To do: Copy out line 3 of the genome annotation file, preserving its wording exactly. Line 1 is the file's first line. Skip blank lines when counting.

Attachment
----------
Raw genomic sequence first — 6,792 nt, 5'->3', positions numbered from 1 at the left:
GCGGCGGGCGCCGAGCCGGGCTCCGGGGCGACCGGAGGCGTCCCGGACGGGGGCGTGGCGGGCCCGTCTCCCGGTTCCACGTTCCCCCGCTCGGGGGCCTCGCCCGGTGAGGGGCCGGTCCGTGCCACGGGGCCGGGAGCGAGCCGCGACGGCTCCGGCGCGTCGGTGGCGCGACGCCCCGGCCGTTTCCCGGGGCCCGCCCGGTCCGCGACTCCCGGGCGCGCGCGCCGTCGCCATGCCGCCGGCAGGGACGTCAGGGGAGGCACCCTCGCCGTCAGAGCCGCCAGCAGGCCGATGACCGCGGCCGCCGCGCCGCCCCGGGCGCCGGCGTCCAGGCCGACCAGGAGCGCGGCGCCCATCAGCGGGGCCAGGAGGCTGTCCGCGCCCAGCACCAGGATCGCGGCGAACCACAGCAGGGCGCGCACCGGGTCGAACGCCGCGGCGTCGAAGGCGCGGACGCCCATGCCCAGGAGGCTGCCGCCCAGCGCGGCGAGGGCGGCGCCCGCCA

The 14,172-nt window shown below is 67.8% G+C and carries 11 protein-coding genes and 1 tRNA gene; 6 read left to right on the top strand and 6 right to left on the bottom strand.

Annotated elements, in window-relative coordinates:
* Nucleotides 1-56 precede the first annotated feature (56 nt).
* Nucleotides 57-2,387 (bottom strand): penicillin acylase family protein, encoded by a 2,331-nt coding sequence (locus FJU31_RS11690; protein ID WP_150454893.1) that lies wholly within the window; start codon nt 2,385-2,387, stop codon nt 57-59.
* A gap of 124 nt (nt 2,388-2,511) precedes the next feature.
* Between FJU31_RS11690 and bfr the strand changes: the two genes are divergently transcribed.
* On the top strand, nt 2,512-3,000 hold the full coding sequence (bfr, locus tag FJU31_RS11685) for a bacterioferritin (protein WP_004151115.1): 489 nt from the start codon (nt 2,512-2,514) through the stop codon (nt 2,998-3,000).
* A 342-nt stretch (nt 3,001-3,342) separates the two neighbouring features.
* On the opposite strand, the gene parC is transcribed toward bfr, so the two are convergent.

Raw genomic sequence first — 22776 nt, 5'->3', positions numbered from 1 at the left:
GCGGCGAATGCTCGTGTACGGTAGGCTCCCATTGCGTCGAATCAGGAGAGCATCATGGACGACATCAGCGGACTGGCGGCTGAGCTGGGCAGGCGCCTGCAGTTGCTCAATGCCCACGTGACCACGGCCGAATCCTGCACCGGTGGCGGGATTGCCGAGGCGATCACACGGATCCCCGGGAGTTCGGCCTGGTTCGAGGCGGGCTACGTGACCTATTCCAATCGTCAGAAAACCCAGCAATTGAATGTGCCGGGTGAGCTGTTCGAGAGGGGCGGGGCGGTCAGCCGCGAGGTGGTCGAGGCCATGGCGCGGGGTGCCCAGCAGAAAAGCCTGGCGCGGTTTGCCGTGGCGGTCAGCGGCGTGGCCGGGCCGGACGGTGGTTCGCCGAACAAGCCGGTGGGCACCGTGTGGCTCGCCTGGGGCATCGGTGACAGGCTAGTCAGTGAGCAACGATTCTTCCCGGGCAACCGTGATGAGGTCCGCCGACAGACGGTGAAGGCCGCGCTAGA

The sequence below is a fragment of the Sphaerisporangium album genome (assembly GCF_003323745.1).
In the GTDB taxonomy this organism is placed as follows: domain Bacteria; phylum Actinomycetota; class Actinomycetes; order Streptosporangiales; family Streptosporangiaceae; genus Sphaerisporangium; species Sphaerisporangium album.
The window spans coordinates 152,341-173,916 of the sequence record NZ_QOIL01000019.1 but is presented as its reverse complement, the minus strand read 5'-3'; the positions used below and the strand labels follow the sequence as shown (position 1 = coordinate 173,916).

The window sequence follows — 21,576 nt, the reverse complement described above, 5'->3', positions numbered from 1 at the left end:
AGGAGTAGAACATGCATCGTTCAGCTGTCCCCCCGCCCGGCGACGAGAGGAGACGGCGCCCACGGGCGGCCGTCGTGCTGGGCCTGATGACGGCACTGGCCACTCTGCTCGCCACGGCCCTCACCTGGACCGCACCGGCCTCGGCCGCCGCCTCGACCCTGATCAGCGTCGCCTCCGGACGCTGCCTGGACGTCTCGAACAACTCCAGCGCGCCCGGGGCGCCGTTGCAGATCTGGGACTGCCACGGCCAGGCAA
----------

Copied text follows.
The 14,172-nt window shown below is 67.8% G+C and carries 11 protein-coding genes and 1 tRNA gene; 6 read left to right on the top strand and 6 right to left on the bottom strand.